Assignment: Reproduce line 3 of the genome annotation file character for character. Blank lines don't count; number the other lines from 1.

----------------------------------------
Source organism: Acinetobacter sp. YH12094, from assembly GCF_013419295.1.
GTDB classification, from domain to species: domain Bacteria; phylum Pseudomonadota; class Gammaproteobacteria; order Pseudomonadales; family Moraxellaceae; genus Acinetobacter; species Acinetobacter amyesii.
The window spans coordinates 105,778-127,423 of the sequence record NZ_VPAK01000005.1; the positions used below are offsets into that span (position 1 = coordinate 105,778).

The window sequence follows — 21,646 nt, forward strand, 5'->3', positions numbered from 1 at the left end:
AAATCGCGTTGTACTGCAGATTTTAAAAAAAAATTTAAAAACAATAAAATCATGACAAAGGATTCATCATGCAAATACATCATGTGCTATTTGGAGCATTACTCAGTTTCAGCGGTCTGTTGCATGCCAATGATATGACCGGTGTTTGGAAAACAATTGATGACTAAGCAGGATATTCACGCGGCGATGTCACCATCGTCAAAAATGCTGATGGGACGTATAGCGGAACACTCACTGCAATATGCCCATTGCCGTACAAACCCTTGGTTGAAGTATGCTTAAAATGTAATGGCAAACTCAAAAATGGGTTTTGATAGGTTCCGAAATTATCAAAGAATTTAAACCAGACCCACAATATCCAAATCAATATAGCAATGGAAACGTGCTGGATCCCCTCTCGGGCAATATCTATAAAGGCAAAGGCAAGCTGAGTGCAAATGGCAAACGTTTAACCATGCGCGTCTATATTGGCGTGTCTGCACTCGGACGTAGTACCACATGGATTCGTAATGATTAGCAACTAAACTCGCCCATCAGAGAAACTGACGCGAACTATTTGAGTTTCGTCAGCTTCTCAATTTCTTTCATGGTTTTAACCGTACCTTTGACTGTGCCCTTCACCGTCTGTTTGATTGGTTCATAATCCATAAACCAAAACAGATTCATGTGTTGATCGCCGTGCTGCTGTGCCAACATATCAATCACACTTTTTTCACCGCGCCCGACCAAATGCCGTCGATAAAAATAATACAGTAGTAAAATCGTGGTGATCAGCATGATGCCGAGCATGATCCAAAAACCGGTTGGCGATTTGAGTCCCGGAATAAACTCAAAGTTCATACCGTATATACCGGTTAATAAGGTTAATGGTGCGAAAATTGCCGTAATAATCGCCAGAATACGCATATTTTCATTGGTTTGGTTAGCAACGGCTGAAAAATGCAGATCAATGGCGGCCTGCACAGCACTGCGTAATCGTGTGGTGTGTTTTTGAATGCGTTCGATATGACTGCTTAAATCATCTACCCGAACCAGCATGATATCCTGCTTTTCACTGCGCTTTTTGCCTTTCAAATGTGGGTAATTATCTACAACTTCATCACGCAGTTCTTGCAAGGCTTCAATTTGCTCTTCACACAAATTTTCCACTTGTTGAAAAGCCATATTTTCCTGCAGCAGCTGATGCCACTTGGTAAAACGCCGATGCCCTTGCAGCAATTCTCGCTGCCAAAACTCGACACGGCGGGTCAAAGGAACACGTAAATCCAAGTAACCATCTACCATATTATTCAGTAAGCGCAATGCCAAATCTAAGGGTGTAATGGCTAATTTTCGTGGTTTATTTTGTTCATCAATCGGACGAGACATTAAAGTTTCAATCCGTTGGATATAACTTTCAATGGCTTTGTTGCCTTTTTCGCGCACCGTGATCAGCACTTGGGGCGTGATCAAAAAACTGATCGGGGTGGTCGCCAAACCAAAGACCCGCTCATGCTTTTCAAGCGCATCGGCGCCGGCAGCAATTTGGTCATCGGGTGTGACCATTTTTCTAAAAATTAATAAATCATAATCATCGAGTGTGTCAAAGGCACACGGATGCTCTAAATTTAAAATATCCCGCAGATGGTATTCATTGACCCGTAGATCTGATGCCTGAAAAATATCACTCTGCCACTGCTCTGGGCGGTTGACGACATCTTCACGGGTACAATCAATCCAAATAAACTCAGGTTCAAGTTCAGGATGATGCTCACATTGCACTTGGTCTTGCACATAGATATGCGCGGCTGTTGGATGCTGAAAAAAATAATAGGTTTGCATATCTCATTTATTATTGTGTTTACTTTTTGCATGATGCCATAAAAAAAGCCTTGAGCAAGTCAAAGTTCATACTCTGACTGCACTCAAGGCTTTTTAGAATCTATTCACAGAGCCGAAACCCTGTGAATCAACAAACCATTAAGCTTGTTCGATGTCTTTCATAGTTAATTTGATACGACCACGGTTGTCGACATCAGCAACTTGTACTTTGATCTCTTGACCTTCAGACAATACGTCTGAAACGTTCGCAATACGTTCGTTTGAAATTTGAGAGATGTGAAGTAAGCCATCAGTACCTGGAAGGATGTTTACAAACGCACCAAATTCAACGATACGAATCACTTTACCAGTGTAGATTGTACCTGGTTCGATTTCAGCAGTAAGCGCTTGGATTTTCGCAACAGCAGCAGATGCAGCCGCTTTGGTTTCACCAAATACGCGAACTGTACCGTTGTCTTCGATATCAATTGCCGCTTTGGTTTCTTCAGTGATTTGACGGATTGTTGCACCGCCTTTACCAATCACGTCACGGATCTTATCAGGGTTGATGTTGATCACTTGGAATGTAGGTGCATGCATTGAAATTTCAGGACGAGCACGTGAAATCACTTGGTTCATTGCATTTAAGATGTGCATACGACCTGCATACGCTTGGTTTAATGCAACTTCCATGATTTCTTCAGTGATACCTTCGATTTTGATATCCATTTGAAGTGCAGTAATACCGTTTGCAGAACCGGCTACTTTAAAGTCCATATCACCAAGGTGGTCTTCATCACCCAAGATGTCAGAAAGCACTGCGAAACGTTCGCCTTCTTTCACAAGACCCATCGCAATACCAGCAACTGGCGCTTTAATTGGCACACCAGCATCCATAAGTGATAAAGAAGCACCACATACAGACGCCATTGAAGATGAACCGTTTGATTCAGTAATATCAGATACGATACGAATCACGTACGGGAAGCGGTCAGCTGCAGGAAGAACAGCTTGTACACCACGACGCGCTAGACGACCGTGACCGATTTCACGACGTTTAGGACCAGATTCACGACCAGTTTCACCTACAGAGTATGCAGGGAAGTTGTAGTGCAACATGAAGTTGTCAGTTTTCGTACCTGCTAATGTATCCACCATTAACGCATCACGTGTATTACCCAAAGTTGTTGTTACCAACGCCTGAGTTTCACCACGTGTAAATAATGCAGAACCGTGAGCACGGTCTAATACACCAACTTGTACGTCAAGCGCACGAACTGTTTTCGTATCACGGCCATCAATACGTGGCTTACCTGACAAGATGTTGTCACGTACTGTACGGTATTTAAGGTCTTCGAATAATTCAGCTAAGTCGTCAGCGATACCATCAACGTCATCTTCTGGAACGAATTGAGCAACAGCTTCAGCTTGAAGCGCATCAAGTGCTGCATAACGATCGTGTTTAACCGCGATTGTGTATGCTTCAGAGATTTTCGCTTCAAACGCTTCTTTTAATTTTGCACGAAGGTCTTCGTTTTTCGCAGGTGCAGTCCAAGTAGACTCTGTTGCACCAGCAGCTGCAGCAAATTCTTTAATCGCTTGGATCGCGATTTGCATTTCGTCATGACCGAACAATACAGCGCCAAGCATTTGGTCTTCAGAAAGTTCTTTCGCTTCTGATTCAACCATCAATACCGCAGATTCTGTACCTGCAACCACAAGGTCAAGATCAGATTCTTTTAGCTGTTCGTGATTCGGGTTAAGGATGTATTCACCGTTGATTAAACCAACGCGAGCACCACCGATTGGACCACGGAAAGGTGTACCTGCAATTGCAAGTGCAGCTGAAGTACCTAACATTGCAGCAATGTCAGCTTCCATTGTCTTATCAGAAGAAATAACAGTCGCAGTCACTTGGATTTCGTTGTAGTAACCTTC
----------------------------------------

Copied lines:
The window spans coordinates 105,778-127,423 of the sequence record NZ_VPAK01000005.1; the positions used below are offsets into that span (position 1 = coordinate 105,778).